Complete graph
Graph in which every two vertices are adjacent / From Wikipedia, the free encyclopedia
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In the mathematical field of graph theory, a complete graph is a simple undirected graph in which every pair of distinct vertices is connected by a unique edge. A complete digraph is a directed graph in which every pair of distinct vertices is connected by a pair of unique edges (one in each direction).[1]
Complete graph  

Vertices  n 
Edges  $\textstyle {\frac {n(n1)}{2}}$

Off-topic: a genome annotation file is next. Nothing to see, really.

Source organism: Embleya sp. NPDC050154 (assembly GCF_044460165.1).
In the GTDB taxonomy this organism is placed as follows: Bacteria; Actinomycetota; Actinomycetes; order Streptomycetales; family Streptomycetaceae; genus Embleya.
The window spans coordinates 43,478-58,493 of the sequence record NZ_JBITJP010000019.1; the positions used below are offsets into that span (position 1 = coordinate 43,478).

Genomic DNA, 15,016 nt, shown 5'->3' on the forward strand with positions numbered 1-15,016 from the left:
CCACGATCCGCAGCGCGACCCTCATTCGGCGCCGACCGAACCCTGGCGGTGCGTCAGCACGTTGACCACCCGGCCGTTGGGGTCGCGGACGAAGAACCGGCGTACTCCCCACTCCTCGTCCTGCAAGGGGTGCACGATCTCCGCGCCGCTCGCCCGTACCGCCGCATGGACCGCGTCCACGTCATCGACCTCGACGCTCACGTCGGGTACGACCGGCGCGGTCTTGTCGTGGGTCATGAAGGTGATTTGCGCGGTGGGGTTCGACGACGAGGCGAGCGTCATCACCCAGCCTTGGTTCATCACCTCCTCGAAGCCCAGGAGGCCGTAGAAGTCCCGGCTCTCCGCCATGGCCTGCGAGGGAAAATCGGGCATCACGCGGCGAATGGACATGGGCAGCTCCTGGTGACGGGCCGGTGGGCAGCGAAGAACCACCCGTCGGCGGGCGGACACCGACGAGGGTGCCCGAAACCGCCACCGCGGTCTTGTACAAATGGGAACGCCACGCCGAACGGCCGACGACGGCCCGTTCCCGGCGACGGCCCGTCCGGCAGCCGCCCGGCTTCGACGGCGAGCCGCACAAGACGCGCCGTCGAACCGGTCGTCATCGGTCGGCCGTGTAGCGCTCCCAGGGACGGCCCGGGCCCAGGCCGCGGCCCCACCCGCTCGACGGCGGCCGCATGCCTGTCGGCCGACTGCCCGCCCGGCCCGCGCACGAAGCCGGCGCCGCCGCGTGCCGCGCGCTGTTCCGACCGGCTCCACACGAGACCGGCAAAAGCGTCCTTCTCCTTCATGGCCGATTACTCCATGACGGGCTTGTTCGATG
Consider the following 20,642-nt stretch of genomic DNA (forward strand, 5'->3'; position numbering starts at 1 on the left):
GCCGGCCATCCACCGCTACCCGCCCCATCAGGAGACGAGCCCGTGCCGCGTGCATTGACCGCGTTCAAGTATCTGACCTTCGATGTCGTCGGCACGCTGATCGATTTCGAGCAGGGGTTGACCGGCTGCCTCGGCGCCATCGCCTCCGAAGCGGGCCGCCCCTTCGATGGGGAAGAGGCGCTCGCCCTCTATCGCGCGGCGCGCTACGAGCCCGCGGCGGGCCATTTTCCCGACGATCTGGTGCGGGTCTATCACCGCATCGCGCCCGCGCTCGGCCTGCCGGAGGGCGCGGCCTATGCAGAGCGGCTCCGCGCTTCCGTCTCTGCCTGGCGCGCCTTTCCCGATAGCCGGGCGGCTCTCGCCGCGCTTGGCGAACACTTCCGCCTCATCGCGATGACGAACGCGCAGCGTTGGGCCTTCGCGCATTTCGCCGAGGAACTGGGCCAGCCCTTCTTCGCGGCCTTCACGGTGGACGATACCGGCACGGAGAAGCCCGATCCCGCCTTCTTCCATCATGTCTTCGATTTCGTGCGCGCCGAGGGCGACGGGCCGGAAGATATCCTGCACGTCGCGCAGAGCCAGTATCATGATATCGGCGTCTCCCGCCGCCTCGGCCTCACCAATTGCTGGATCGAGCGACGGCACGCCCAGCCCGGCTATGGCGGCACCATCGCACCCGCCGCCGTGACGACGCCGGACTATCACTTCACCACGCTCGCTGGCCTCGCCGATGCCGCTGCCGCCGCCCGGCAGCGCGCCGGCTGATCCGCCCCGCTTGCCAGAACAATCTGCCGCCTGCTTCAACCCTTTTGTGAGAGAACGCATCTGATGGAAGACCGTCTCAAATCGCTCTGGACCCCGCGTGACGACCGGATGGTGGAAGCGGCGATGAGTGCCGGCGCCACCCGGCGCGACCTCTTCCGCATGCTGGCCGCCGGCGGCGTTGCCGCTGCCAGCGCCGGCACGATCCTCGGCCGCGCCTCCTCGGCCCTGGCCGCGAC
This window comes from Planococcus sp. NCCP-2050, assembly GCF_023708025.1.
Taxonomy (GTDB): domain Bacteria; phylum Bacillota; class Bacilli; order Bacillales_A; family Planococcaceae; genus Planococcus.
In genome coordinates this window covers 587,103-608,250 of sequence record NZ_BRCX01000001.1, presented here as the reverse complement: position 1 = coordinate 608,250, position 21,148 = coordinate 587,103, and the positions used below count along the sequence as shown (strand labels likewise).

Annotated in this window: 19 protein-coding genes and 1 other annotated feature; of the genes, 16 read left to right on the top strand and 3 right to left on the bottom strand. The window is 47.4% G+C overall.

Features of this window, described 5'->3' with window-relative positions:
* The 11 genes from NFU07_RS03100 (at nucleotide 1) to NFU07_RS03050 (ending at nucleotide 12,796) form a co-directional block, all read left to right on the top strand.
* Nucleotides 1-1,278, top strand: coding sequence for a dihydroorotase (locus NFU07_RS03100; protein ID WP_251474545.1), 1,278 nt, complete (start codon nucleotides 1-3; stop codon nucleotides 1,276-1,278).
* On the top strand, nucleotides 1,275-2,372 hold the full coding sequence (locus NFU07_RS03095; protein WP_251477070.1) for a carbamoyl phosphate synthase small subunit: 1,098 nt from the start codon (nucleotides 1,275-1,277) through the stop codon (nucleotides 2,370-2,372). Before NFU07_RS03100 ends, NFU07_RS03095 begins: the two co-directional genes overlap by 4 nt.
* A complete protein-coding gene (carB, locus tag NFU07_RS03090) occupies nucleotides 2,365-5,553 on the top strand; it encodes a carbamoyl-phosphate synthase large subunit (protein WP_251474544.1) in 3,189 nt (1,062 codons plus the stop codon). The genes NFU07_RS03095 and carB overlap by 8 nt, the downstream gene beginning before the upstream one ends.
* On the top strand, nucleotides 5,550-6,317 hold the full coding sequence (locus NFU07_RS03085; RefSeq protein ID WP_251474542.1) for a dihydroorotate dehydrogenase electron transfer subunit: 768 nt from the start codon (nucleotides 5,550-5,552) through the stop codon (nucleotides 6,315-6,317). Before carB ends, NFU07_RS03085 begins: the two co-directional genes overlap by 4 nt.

Radius  $\left\{{\begin{array}{ll}0&n\leq 1\\1&{\text{otherwise}}\end{array}}\right.$ 
Diameter  $\left\{{\begin{array}{ll}0&n\leq 1\\1&{\text{otherwise}}\end{array}}\right.$ 
Girth  $\left\{{\begin{array}{ll}\infty &n\leq 2\\3&{\text{otherwise}}\end{array}}\right.$ 
Automorphisms  n! (S_{n}) 
Chromatic number  n 
Chromatic index 

Spectrum  $\left\{{\begin{array}{lll}\emptyset &n=0\\\left\{0^{1}\right\}&n=1\\\left\{(n1)^{1},1^{n1}\right\}&{\text{otherwise}}\end{array}}\right.$ 
Properties  
Notation  K_{n} 
Table of graphs and parameters 
Graph theory itself is typically dated as beginning with Leonhard Euler's 1736 work on the Seven Bridges of Königsberg. However, drawings of complete graphs, with their vertices placed on the points of a regular polygon, had already appeared in the 13th century, in the work of Ramon Llull.[2] Such a drawing is sometimes referred to as a mystic rose.[3]
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